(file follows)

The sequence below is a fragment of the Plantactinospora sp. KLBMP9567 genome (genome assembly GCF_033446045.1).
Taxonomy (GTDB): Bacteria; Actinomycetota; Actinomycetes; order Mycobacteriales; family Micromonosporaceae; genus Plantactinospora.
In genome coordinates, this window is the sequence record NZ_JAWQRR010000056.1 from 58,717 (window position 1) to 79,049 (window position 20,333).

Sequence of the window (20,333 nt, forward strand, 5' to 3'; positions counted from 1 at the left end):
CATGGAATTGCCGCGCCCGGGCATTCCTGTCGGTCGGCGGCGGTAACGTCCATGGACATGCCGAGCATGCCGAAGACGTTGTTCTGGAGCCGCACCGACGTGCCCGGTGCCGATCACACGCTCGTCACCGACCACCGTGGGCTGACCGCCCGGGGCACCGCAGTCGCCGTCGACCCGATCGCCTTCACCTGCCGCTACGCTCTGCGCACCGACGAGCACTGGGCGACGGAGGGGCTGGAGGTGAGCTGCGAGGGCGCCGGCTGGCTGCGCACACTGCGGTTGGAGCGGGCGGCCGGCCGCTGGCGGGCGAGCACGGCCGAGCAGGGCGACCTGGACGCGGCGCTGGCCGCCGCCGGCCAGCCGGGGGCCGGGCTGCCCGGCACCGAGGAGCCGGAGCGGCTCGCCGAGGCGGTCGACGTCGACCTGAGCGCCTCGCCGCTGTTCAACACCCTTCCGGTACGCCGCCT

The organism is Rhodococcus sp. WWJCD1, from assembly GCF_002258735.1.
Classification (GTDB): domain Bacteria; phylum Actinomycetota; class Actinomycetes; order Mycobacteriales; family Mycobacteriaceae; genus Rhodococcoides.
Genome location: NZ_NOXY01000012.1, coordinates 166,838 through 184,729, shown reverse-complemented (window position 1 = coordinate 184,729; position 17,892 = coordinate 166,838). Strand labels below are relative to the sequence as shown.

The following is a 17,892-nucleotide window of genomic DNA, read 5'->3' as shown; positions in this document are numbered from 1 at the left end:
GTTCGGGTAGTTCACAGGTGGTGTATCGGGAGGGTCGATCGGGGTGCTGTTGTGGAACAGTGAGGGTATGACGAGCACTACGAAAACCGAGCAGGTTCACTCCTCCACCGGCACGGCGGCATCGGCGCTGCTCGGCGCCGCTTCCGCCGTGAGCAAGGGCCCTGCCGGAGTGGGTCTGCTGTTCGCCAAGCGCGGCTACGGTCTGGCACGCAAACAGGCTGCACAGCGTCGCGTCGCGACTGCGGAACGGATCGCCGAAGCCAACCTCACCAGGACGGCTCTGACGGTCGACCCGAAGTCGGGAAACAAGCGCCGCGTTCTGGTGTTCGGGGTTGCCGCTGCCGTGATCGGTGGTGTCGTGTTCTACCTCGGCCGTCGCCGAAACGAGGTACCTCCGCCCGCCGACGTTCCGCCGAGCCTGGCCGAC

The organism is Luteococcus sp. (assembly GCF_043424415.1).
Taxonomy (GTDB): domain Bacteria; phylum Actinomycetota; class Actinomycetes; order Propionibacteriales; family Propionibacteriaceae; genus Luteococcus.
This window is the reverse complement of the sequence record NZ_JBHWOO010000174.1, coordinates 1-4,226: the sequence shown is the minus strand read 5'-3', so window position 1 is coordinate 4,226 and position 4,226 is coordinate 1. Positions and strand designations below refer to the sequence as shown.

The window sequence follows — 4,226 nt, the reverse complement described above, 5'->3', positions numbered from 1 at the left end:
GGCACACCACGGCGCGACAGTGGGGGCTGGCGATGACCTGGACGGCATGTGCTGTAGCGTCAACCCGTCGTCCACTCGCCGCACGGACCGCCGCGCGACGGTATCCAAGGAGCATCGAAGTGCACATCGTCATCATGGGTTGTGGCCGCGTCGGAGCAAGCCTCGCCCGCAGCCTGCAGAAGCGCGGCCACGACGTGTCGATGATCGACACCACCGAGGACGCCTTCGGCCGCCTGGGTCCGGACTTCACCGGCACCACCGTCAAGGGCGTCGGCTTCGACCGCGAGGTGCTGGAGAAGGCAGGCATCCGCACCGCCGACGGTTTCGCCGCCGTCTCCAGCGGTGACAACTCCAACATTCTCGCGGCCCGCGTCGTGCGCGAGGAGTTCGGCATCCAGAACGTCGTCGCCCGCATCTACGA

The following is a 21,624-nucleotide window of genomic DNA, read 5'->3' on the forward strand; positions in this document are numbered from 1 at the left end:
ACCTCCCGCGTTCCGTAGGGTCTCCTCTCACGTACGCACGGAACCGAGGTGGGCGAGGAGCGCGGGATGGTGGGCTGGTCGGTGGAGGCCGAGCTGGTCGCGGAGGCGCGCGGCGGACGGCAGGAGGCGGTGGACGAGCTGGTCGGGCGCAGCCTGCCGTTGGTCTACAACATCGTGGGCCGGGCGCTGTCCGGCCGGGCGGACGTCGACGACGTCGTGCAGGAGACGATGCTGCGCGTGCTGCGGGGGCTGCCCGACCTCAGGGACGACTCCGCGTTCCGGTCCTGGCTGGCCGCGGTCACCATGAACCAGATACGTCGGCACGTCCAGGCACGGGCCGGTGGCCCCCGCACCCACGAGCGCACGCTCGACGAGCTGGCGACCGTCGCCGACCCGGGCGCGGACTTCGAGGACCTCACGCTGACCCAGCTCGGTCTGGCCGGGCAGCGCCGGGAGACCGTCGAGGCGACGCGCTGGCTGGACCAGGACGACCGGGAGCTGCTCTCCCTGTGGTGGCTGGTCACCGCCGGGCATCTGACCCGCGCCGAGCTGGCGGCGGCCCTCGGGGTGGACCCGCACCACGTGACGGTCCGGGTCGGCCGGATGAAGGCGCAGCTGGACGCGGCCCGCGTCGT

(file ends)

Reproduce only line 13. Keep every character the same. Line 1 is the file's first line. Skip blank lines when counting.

This window is the reverse complement of the sequence record NZ_JBHWOO010000174.1, coordinates 1-4,226: the sequence shown is the minus strand read 5'-3', so window position 1 is coordinate 4,226 and position 4,226 is coordinate 1. Positions and strand designations below refer to the sequence as shown.